Jamboard is a group whiteboard made by Google. It works as a software only tool, but we do have several integrated hardward Jamboards in our library.
The software Jamboards work best as an iPad or Android tablet app, but they also work in any web browser. If you create one Jamboard page for each group, students can draw, use sticky notes to type text, organize ideas as you might with index cards on a wall, and post anonymously.
Quick Responses from students
Some found students have a tendency to hide during a Zoom class. There are a few ways people found to solicit reactions for quiet students.
You can ask students to use the reaction buttons to give non-verbal feedback. The reaction options are on the Zoom menu bar and allow students to express themselves with symbols for clapping, thumbs up, yes, no, faster, slower, etc. You can pause teaching at any time and ask students to use reactions to get a quick pulse on how the class is doing. Reactions show up for 10 seconds on their video stream as well as on
Zoom polls are another popular way to get feedback. You can throw up a poll at any time during a Zoom meeting. However, it is best to make polls before class, because creating a poll takes a few minutes.
Some of the participants like using Google forms to get feedback. Google forms allows a range of questions types (essay, multiple-choice, etc.) and stores in an easy to work with format. One option is to give a short answer or open-ended question, then use a word cloud to see common themes.
Some participants use Poll Everywhere to gauge student understanding. It is easy to use, but you do bump up against question limits quickly if using the free version.
Many people use chat to get students to share in class. However, when students are constantly chatting, that can be distracting and influence the thinking of other students. A new idea is to use chat bursts. To have chat bursts, give students a prompt and ask them to type responses in chat without hitting return right away. Tell them how much time they have to answer. Let them type their responses. Then, after the time limit has passed, have all students hit return at the same time.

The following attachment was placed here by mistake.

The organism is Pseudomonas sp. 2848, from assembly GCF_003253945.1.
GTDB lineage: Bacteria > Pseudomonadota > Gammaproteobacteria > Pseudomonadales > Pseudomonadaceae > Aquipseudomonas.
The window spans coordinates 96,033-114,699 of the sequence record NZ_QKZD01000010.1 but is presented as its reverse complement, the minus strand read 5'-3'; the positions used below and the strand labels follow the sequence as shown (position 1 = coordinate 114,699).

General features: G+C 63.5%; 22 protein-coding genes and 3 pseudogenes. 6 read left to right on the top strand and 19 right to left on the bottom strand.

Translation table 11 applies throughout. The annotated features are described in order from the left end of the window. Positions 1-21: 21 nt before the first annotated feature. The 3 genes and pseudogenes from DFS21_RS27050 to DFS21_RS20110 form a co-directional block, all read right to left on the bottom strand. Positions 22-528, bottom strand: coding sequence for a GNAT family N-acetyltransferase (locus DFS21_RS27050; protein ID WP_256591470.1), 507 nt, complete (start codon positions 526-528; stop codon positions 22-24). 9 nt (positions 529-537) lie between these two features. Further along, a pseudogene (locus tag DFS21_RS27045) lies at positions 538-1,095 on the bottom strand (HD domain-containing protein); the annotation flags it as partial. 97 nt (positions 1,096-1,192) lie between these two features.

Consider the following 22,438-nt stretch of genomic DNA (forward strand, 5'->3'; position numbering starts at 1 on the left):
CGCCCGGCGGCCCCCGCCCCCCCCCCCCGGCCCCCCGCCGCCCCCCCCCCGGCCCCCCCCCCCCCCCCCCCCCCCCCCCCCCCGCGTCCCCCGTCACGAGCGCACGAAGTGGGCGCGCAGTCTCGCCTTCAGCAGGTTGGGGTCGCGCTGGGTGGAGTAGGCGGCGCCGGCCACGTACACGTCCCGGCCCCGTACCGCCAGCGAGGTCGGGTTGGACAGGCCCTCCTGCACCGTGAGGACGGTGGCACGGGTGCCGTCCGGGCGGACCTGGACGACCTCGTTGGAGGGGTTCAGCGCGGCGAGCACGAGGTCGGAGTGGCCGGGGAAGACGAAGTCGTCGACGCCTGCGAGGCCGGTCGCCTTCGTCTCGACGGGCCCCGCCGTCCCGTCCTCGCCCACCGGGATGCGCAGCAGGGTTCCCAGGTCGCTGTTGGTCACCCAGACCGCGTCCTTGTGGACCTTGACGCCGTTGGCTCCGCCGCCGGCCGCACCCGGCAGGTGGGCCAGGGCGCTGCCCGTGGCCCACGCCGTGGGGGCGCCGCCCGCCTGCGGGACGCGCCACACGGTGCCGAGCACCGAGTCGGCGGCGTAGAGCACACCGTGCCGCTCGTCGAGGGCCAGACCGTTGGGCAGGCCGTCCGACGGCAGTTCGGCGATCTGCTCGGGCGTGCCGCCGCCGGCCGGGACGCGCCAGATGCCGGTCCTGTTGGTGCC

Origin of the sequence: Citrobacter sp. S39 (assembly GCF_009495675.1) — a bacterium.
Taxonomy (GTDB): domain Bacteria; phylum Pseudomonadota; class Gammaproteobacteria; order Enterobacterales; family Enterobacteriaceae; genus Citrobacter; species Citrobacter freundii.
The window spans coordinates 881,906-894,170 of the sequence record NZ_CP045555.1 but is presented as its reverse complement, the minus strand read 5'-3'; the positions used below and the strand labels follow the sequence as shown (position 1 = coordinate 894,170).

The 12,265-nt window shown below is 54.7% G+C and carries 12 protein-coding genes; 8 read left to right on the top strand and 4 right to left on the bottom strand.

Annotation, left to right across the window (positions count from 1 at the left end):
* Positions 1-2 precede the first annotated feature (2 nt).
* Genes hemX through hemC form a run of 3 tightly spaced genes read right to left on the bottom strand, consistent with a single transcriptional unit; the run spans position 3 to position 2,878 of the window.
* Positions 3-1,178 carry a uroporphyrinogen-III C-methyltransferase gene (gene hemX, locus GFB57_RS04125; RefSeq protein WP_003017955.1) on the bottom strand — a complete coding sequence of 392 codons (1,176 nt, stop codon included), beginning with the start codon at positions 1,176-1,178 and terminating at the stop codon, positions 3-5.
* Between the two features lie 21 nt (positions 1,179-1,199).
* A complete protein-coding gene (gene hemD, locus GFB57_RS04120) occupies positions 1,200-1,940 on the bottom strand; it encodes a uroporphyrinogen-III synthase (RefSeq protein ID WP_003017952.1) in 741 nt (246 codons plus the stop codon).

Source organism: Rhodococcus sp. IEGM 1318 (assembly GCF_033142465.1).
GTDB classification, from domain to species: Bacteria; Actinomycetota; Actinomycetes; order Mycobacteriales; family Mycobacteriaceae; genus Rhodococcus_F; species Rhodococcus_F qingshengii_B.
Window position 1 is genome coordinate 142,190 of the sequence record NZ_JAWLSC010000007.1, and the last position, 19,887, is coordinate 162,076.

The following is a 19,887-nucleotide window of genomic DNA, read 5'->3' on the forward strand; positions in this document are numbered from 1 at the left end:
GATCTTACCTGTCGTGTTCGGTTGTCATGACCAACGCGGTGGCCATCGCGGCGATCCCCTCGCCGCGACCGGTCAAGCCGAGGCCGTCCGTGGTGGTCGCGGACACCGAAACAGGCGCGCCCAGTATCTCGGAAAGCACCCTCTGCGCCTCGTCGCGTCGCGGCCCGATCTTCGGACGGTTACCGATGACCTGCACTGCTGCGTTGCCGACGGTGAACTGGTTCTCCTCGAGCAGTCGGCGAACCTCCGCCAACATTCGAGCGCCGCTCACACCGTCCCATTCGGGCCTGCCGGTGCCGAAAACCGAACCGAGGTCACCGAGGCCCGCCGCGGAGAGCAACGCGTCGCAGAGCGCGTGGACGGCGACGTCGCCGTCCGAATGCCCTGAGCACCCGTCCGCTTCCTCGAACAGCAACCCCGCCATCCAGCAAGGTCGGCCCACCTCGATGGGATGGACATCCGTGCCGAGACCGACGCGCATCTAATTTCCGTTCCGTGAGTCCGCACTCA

Deep Silent Work
We ended the roundtable with the idea of deep silent work—pausing during a class or at the end to give students time to absorb and reflect on the material. While some might think this takes away from limited class time, research shows that time for thought and reflection allows students to learn more. People shared a few ways they incorporate silent work into classes.
Writing/Problem solving time
Ask student to work on a problem during class time.
Ask students to write down the part of a lecture or presentation that was not clear to them. One idea is to do this as a chat burst.
Leave 5 minutes for your students to reflect
It can help to stop your regular class activities five minutes before class ends, and have students use that time to reflect upon that class session, either for their own benefit or to share. This is another activity that can be done as a chat burst. In fact, we did this activity at the end of the February 2nd roundtable. A common theme was how helpful it is to listen and learn from other faculty.
Want help implementing any of these ideas in your classes?
As always, you can email our group at hc-techlearn at haverford.edu.